Step 5 Hull correction The resistance curve applies to a standard form ,that is the section are neither distinctly U shaped nor V shaped. Fore body extreme U = -0.1 extreme V= 0.1 Aft body extreme U = 0.1 extreme V= -0.1 This corrections cover speed range Fn=0.20-0.25,furthermore it must be considered standard form.

Step 6 Appendage correction Rudders no correction. the standard form is intended to include rudder. Bilge keel no correction Bossing for full ship add 3-5% to CR Shaft brackets and shafts for fine ships add 5 8% to CR. Step 7 Up to this step we have got the Residual Resistance Coefficient. (CR) Step 8 In this step we are going to find out the frictional resistance of the vessel. We will use ITTC formulae to find out the resistance of the vessel. CF = 0.075/(logRn 2) We need to find Reynolds number for it. Step 9 Incremental resistance It is the resistance due roughness and scaling effect For vessels with L <= 100 m =150 m = 200 m = 250 m >= 300 m 10 CA = 0.4 = 0.2 =0 = -0.2 = -0.3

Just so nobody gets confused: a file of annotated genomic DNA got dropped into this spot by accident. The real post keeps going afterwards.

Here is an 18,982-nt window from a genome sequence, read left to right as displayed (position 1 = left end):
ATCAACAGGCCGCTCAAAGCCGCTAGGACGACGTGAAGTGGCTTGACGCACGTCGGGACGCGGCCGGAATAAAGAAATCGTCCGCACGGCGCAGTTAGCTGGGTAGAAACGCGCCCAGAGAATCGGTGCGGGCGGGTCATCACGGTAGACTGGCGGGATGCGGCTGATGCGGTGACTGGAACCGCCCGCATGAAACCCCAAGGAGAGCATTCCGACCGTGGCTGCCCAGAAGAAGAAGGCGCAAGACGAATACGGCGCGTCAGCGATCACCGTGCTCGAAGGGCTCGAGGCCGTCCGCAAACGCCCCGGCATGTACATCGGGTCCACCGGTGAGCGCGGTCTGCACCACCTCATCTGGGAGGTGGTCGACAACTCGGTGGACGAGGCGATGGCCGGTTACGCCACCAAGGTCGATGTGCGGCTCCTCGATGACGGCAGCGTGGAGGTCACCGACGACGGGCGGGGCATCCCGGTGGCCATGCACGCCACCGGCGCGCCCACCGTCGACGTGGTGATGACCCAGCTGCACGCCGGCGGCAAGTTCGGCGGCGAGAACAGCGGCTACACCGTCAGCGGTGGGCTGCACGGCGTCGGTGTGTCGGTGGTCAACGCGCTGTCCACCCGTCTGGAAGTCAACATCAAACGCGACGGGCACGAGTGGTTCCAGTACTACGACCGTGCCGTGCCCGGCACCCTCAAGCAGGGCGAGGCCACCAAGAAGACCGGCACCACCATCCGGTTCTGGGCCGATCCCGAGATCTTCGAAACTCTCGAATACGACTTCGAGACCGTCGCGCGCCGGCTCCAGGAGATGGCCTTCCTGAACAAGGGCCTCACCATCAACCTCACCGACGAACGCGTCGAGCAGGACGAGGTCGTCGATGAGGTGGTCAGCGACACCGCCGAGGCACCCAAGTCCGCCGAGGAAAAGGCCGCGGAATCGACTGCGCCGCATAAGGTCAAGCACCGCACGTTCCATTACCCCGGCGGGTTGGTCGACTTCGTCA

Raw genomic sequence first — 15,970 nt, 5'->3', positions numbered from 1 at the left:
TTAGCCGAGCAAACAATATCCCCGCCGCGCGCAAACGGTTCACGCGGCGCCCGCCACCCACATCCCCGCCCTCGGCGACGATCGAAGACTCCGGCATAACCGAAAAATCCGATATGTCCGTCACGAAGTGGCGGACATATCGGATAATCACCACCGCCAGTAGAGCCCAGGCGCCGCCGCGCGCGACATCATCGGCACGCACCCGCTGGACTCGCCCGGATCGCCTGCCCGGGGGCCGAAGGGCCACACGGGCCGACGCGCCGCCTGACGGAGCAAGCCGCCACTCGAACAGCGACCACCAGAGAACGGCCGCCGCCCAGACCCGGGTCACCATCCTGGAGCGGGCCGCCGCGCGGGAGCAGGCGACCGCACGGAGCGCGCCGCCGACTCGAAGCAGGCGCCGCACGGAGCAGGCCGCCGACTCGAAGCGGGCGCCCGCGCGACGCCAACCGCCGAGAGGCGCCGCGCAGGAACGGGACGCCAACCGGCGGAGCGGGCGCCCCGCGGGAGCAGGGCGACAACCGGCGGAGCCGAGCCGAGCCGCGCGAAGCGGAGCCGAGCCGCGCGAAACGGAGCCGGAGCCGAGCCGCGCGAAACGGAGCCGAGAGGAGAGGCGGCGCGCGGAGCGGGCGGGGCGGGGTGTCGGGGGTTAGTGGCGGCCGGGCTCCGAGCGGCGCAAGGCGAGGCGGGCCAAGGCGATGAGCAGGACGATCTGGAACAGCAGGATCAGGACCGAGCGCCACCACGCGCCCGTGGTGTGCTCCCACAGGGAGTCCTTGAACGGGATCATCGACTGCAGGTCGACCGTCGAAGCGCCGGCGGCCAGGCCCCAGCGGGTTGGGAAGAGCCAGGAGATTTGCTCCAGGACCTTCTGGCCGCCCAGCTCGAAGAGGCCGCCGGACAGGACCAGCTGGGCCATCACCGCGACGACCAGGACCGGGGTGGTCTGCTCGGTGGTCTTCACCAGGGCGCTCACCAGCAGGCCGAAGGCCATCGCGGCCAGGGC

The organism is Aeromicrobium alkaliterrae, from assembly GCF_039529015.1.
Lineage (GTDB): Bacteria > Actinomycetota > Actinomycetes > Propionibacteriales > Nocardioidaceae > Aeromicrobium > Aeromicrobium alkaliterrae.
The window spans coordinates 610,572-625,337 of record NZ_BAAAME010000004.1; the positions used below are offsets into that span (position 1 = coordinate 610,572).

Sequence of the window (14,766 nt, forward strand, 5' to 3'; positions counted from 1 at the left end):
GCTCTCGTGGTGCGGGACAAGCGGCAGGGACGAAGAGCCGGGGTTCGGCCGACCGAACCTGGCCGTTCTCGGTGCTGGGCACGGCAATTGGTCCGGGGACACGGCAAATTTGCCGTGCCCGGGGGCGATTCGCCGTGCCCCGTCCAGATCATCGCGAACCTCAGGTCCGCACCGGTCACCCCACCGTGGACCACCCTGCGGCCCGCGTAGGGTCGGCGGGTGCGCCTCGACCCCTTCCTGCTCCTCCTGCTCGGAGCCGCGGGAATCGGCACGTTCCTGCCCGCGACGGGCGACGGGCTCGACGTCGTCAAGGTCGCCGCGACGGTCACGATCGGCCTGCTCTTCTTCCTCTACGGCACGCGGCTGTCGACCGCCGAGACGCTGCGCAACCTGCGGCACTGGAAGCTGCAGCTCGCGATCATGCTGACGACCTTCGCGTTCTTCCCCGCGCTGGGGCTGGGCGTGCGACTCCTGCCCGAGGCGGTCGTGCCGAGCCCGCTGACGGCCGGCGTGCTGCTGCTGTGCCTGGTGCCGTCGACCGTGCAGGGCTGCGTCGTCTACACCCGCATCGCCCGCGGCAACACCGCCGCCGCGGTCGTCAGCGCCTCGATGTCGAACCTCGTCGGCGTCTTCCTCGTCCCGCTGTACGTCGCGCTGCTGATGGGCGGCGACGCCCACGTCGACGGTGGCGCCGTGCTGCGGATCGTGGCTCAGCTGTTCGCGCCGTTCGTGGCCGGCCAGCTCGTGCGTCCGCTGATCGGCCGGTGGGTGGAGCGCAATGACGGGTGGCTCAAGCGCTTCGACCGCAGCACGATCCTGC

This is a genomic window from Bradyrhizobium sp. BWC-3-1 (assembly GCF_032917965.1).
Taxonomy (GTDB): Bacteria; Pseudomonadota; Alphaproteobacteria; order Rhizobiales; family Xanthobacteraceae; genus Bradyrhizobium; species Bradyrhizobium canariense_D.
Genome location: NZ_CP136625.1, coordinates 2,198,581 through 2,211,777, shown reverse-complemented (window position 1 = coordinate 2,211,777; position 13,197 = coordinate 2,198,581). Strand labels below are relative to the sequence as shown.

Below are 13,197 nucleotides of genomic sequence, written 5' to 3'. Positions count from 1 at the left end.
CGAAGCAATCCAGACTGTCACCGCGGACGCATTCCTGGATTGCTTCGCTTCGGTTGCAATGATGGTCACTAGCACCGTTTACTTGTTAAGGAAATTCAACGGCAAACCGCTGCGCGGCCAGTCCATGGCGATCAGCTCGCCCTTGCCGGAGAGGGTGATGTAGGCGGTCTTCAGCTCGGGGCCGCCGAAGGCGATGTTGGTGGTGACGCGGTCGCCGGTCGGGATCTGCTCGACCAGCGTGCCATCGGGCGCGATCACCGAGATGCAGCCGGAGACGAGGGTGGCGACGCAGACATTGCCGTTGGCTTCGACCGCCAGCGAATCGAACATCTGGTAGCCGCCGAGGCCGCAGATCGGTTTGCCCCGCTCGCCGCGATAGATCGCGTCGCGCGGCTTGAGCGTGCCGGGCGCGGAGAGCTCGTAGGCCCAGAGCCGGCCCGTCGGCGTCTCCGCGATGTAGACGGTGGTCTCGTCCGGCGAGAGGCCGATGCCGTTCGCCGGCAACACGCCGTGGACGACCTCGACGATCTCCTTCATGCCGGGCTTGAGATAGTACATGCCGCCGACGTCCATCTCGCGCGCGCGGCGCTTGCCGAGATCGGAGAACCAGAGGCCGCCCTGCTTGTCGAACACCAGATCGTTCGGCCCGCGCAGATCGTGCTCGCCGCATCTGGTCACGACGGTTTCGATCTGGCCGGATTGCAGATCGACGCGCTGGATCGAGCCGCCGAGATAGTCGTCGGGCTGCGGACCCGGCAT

Air resistance and steering resistance can be omitted. Step 10 Now we have got all the resistance coefficient.so we are now ready to find the total resistance coefficient . Total resistance coefficient ,Ct Ct = Cr + Cf + Ca Total resistance is sum of all the resistance coefficients. Step 11 Now as we know the value of the total resistance coefficient we can now find the total resistance .

Rt = Ct * * density(water) *wetted surface area* velocity^2 These is not the net resistance .to find the net resistance we have to add service condition allowance, depanding on the working zone of the fishing vessel. Service condition North Atlantic route ,eastward Allowance 15 20% in summer and winter respectively 20 30% in summer and winter respectively 15 30 % 12 18 % 15 20 %

North Atlantic route ,westward Pacific route South atlantic and Australian routes East Asiatic route

After adding these allowance we get the net resistance Step 12 Power estimation As, now we know the net total resistance value we can calculate the power. Power = velocity * net total resistance

NUMERICAL EXAMPLE OF Guldhammers and Harvalds METHOD FOR ESTIMATING RESISTANCE AND POWER:

I have selected a fishing vessel ,of which I am going to estimate the resistance and power by method explained before. I am using fishing boat Perintis designed by Universiti Teknologi Malaysia The body plan and particulars of the vessel is given below.